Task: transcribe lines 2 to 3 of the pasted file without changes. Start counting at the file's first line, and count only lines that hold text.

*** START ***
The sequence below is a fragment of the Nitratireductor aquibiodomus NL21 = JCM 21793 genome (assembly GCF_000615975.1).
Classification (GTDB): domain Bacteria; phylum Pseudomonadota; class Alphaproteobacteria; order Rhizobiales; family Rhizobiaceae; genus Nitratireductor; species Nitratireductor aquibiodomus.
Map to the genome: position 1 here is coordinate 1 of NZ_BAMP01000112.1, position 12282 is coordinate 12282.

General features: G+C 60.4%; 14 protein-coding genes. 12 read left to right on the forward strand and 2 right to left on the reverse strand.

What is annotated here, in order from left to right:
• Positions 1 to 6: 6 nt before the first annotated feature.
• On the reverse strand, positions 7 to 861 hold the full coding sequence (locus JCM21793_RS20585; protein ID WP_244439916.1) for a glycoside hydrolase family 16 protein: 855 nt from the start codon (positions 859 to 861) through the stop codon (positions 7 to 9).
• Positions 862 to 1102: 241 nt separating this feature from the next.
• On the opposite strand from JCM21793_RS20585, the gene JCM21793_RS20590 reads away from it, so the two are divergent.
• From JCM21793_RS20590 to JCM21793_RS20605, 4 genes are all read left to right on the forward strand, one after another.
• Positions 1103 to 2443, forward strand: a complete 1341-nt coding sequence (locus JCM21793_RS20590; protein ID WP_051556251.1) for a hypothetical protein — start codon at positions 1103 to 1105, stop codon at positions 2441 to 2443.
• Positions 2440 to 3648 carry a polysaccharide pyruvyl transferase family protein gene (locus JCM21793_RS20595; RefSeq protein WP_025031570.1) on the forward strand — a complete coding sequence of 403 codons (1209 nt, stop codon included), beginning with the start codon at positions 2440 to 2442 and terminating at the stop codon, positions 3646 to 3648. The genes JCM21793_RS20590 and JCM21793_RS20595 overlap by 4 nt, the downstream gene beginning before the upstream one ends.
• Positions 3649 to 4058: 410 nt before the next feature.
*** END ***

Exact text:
Classification (GTDB): domain Bacteria; phylum Pseudomonadota; class Alphaproteobacteria; order Rhizobiales; family Rhizobiaceae; genus Nitratireductor; species Nitratireductor aquibiodomus.
Map to the genome: position 1 here is coordinate 1 of NZ_BAMP01000112.1, position 12282 is coordinate 12282.